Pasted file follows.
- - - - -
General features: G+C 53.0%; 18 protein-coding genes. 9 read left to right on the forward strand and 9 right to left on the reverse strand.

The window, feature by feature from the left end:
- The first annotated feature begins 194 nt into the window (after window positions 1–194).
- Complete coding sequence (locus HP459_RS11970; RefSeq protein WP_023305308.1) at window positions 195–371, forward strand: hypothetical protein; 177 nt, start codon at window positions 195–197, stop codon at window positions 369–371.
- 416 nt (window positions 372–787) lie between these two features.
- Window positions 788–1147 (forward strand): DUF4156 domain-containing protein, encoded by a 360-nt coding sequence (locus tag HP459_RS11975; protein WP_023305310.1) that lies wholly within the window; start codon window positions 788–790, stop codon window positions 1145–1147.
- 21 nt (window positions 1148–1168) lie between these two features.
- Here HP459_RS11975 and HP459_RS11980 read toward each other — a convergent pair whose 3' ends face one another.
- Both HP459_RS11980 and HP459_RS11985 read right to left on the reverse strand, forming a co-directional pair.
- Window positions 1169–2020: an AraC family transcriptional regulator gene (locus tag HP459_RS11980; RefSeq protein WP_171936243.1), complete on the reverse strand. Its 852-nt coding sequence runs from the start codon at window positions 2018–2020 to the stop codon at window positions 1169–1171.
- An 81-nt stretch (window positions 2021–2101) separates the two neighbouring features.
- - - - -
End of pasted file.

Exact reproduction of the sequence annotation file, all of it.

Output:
General features: G+C 53.0%; 18 protein-coding genes. 9 read left to right on the forward strand and 9 right to left on the reverse strand.

The window, feature by feature from the left end:
- The first annotated feature begins 194 nt into the window (after window positions 1–194).
- Complete coding sequence (locus HP459_RS11970; RefSeq protein WP_023305308.1) at window positions 195–371, forward strand: hypothetical protein; 177 nt, start codon at window positions 195–197, stop codon at window positions 369–371.
- 416 nt (window positions 372–787) lie between these two features.
- Window positions 788–1147 (forward strand): DUF4156 domain-containing protein, encoded by a 360-nt coding sequence (locus tag HP459_RS11975; protein WP_023305310.1) that lies wholly within the window; start codon window positions 788–790, stop codon window positions 1145–1147.
- 21 nt (window positions 1148–1168) lie between these two features.
- Here HP459_RS11975 and HP459_RS11980 read toward each other — a convergent pair whose 3' ends face one another.
- Both HP459_RS11980 and HP459_RS11985 read right to left on the reverse strand, forming a co-directional pair.
- Window positions 1169–2020: an AraC family transcriptional regulator gene (locus tag HP459_RS11980; RefSeq protein WP_171936243.1), complete on the reverse strand. Its 852-nt coding sequence runs from the start codon at window positions 2018–2020 to the stop codon at window positions 1169–1171.
- An 81-nt stretch (window positions 2021–2101) separates the two neighbouring features.